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As jewels purchas'd at an easy price;
And yet dear too, because I bought mine own.
Aar. I go, Andronicus : and for thy hand,
Look by and by to have thy sons with thee :-
Their heads, I mean.-0, how this villainy [Aside
Doth fat me with the very thought of it!
Let fools do good, and fair men call for grace,
Aaron will have his soul black like his face. [Exit.
Tit. O hear! I lift this one hand up to heaven,
And bow this feeble ruin to the earth :
If any power pities wretched tears,
To that I call :-What, wilt thou kneel with me? 210
Do then, dear heart; for heaven shall hear our prayers;
Or with our sighs we'll breathe the welkin dim,
And stain the sun with fog, as sometime clouds,
When they do hug him in their melting bosoms.
Mar. O! brother speak with possibilities,
And do not break into these deep extremes.
Tit. Is not my sorrow deep, having no bottom ? Then be my passions bottomless with them.
Mar. But yet let reason govern thy lament.
Tit. If there were reason for these miseries,
Then into liinits could I bind my woes:
When heaven doth weep, doth not the earth o'erflow:
If the winds rage, doth not the sea wax mad?
Threat'ning the welkin with his big-swoln face?
And wilt thou have a reason for this coil ?
I am the sea; hark, how her sighs do blow !
She is the weeping welkin, I the earth :
Then must my sea be moved with her sighs;
Then must my earth with her continual tears
Become a deluge, overflow'd and drown'd: 230
For why? my bowels cannot hide her woes,
But like a drunkard must I vomit them.
Then give me leave; for losers will have leave
To ease their stomachs with their bitter tongues.
Enter a Messenger, bringing in two Heads and a Hand.
Mess. Worthy Andronicus, ill art thou repaid
For that good hand, thou sent'st the emperor.
Here are the heads of thy two noble sons;
And here's thy hand, in scorn to thee sent back;
Thy griefs their sports, thy resolution mock'd:
That woe is me to think upon thy woes,
24 More than remembrance of
Mar. Now let hot Ætna cool in Sicily,
And be my heart an ever-burning hell!
These miseries are more than may be borne!
weep with them that weep doth ease some deal,
But sorrow flouted at is double death.
Luc. Ah, that this sight should make so deep a
And yet detested life not shrink thereat!
That ever death should let life bear his name,
Where life hath no more interest but to breathe! 250
(LAVINJA kisses him.
Mar. Alas, poor heart, that kiss is comfortless,
As frozen water to a starved snake.
Tit. When will this fearful slumber have an end?
Mar. Now, farewel, flattery: Die, Andronicus;
Thou dost not slumber : see, thy two son's heads;
Thy warlike hand; thy mangled daughter here;
Thy other banish'd son, with this dear sight
Struck pale and bloodless; and thy brother, I,
Even like a stony image, cold and numb.
Ah! now no more will I control thy griefs : 260
Rent off thy silver hair, thy other hand
Gnawing with thy teeth ; and be this dismal sight
The closing up of your most wretched eyes !
Now is a time to storm, why art thou still?
Tit. Ha, ha, ha!
Mar. Why dost thou laugh: it fits not with this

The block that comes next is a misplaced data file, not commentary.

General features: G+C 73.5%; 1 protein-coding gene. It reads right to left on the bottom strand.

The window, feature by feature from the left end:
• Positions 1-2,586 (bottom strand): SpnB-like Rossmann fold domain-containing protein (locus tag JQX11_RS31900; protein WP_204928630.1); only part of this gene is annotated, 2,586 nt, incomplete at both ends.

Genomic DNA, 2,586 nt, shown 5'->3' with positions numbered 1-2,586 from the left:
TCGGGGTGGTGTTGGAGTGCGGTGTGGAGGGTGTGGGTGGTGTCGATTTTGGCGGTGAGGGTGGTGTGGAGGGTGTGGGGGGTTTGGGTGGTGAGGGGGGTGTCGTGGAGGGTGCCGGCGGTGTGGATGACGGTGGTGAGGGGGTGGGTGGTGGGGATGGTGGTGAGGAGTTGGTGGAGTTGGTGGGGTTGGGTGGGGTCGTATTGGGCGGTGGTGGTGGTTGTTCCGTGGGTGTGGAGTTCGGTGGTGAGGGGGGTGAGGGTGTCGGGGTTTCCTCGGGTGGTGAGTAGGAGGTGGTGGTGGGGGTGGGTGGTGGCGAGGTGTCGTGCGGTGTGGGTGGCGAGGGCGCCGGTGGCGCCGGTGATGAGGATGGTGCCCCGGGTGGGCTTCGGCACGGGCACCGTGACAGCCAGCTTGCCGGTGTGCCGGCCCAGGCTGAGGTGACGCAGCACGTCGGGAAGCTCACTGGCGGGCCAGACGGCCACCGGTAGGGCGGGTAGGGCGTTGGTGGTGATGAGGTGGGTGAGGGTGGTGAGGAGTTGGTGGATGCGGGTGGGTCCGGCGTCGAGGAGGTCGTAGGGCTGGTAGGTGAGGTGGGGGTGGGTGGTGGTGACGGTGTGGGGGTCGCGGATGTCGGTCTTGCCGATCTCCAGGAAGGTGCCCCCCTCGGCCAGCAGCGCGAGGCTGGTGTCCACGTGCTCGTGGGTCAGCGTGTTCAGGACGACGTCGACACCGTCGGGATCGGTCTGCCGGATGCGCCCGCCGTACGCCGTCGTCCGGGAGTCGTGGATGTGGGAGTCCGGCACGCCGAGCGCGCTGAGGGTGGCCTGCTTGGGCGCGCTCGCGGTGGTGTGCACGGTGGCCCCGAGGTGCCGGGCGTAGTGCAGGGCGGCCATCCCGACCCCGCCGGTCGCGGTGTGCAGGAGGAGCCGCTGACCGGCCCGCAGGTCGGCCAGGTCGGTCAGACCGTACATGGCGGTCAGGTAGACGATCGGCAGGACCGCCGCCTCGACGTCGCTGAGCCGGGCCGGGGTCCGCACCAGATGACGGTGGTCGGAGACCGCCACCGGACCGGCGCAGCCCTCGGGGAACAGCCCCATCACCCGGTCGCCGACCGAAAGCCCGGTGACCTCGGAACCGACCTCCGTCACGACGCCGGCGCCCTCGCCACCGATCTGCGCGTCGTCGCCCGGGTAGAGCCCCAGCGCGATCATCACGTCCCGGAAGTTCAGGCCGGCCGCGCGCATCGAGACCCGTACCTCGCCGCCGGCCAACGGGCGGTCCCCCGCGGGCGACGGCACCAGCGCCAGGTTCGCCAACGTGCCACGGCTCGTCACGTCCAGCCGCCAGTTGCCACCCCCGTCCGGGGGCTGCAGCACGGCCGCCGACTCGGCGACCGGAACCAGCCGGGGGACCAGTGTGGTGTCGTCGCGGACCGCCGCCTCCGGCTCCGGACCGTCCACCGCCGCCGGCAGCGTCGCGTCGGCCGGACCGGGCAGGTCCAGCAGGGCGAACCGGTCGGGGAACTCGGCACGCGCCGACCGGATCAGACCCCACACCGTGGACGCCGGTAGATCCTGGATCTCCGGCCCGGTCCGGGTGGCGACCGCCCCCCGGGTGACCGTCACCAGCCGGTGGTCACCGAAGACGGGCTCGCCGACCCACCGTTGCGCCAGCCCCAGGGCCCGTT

Tit. Why I have not another tear to shed :
Besides, this sorrow is an enemy,
And would usurp upon my watry eyes,
And make them blind with tributary tears ; 270
Then which way shall I find revenge's cave ?
For these two heads do seem to speak to me;
And threat me, I shall never come to bliss,
'Till all these mischiefs be return'd again,
Even in their throats that have committed them.
Come, let me see what task I have to do.
You heavy people, circle me about;
That I may turn me to each one of you.
And swear unto my soul to right your wrongs.
The vow is made.-Come, brother, take a head ;
And in this hand the other will I bear :
Lavinia, thou shalt be employed in these things;
Bear thou my hand, sweet wench, between thy teeth.
As for thee, boy, go, get thee from my sight;
Thou art an exile, and thou must not stay :
Hie to the Goths, and raise an army there :
And, if you love me, as I think you do,
Let's kiss and part, for we have much to do.
Luc. Farewel, Andronicus, my noble father ;
The woful'st man that ever liv'd in Rome!
Farewel, proud Rome! 'till Lucius comes again,
He leaves his pledges dearer than his life.
Farewel, Lavinia, my noble sister;
O, 'would thou wert as thou 'tofore hast been!'
But now nor Lucius, nor Lavinia lives,
But in oblivion, and hateful griefs.
If Lucius live, he will requite your wrongs ;
And make proud Saturninus and his emperess
Beg at the gates, like Tarquin and his queen.
Now will I to the Goths, and raise a power, 300
To be reveng'd on Rome and Saturnine.
An Apartment in Titus's House. A Banquet. Enter
Titus, MARCUS, LAVINIA, and young LUCIUS, a Boy.
Tit. So, so; now sit: and look, you eat no more Than will preserve just so much strength in us As will revenge these bitter woes of ours. Marcus, unknit that sorrow-wreathen knot; Thy niece and I, poor creatures, want our hands, And cannot passionate our ten-fold grief With folded arms. This poor right hand of mine Is left to tyrannize upon my breast; And when my heart, all mad with misery, 310 Beats in this hollow prison of my flesh, Then thus I thump it down.Thou inap of woe, that thus dost talk in signs !
[To LAVINIA. When thy poor heart beats with outrageous beating, Thou canst not strike it thus to make it still. Wound it with sighing, girl, kill it with groans; Or get some little knife between thy teeth, And just against thy heart make thou a hole; That all the tears that thy poor eyes let fall, May run into that sink, and soaking in,
320 Drown the lamenting fool in sea-salt tears.
Mar. Fye, brother, fye! teach her not thus to lay Such violent hands upon her tender life.